This demonstrates just how important it is in terms of the advancement of intraregional and intra-hemispheric trade for us to design national macroeconomic policies of a more preventive nature. These policies must be based on a broader definition of macroeconomic stability which, in addition to controlling inflation, entails a reduction in the volatility of growth.
It also indicates the importance of improving the macroeconomic coordination of subregional processes and fostering the development of regional financial mechanisms of our own so that we can smooth out the effects of international financial cycles. As proposed at the Latin American and Caribbean Regional Consultation on Financing for Development held in Bogotá last November, it is essential that these national and regional efforts should be accompanied by determined steps to strengthen the international financial system's ability to forestall and to manage crises.
Strengthening the region's export capacity is another crucial factor in helping to diminish external vulnerability. In order to accomplish this, we must take steps to create a stronger export culture and develop effective instruments for promoting new types of exports, especially in the case of small and medium-sized enterprises.
It is important to remember, however, that export capacity will translate into greater economic growth if and only if we are able to increase both domestic value added and technological and knowledge content. In order to do so, we must support innovation, including technological innovation and promotion of new firms and production activities, and foster inter-firm complementarities in order to develop the systemic competitiveness that today's globalized world demands.
These are some of the tasks that await us as we move towards the consolidation of regional and hemispheric integration. Within this context, the subregional integration processes now under way are one of the cornerstones for the construction of the FTAA, as noted by the leaders gathered at the Summit of the Americas in 1994. As we have seen, the tensions generated despite the complexity of concurrent negotiations, subregional processes and the FTAA reinforce one another. The fact that the construction of the FTAA has contributed to the definition of common negotiating positions within the various subregional agreements serves to illustrate this.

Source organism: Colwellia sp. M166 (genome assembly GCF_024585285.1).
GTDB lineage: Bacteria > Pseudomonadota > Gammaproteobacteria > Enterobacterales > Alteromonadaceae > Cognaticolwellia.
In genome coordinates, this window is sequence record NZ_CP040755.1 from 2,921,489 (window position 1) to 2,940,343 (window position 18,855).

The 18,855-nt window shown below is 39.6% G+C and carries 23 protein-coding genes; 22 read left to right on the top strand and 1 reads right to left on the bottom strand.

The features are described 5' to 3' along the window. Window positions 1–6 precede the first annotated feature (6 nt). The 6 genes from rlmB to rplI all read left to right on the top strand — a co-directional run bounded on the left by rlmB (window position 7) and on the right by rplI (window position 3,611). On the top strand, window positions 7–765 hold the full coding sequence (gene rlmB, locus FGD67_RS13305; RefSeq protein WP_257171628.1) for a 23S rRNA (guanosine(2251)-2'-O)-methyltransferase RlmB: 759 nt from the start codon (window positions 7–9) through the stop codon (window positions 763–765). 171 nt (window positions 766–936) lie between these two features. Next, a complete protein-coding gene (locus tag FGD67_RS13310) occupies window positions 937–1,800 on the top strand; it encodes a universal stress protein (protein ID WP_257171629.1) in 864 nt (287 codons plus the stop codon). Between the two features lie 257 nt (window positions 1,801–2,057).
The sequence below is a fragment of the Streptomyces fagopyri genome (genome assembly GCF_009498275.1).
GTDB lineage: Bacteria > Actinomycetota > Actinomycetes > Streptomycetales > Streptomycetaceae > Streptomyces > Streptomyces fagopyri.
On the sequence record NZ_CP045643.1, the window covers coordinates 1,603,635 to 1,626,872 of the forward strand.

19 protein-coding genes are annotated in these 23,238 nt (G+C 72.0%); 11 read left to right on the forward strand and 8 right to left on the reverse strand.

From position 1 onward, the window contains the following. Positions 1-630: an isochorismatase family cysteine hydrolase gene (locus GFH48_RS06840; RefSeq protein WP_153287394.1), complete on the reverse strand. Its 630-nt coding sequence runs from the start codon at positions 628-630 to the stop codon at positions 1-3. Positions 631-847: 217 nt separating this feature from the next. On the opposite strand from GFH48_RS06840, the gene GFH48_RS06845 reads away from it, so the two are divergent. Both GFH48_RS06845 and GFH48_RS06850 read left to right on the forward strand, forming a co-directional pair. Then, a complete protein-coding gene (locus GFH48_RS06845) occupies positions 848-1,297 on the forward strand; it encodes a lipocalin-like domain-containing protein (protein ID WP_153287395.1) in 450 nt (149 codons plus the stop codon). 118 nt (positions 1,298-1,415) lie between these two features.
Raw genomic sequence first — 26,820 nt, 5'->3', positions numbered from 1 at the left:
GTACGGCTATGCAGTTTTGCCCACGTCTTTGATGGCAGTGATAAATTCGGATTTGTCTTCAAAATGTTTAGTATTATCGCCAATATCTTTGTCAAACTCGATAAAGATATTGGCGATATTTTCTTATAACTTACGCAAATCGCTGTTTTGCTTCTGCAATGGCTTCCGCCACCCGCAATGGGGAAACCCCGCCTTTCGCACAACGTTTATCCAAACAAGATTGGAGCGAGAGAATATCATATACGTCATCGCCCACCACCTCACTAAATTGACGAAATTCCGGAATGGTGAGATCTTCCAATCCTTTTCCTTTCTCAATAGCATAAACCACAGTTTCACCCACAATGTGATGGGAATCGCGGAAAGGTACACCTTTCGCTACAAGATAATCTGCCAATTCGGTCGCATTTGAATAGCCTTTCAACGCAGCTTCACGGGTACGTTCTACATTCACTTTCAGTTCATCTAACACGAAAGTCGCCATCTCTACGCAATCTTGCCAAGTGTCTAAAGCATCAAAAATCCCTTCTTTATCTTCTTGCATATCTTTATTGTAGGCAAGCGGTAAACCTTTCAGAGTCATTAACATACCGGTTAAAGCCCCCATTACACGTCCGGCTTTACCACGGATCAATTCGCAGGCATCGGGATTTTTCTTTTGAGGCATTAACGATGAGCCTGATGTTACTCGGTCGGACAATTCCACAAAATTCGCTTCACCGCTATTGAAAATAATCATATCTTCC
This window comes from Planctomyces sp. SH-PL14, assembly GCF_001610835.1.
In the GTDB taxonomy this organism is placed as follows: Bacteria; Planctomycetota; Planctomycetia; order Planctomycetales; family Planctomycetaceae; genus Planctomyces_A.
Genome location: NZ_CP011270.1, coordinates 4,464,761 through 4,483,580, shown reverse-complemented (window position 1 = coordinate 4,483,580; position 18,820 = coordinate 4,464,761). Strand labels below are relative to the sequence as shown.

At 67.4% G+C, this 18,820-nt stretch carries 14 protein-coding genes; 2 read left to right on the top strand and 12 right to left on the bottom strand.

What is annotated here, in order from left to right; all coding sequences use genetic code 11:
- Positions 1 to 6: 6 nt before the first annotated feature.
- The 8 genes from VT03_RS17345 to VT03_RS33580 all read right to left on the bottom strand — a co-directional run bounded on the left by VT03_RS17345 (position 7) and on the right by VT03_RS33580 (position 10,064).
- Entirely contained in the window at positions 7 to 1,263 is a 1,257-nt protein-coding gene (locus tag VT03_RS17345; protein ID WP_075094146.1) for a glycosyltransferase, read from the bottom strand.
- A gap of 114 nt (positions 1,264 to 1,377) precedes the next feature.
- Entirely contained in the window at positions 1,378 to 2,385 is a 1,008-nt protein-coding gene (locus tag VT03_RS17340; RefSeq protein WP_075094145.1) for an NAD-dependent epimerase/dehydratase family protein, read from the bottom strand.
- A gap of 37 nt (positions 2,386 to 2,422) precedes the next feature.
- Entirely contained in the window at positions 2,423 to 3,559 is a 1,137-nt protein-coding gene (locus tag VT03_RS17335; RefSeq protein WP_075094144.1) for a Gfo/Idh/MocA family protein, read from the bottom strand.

It is important to realize that the chances of linking the FTAA with subregional integration schemes will depend upon the latter's ability to consolidate and expand upon the progress they have made. The ultimate goal of the four partial customs unions that now exist in the region is to form common markets. In addition to the liberalization of merchandise trade and the establishment of a common external tariff, this will require the development of complementary disciplines. Making headway in these areas, as well as the possibility of delving into new economic, social and political issues, is no easy task, but it is a necessary one if they are to ensure their survival and complementarity with the FTAA.
The thoughts that I have shared with you here serve to underscore the formidable challenges that the region must meet in order to take full advantage of the benefits and opportunities offered by free trade in the hemisphere. The greatest challenge of them all, however, will be to ensure that hemispheric trade will contribute to the achievement of more rapid and sustained economic growth so that we can overcome the poverty and inequity that plague our region.
Honourable Ministers, allow me to assure you once again that ECLAC, as a member of the Tripartite Committee, stands ready to continue supporting the construction of the FTAA and working alongside you in this great hemispheric undertaking.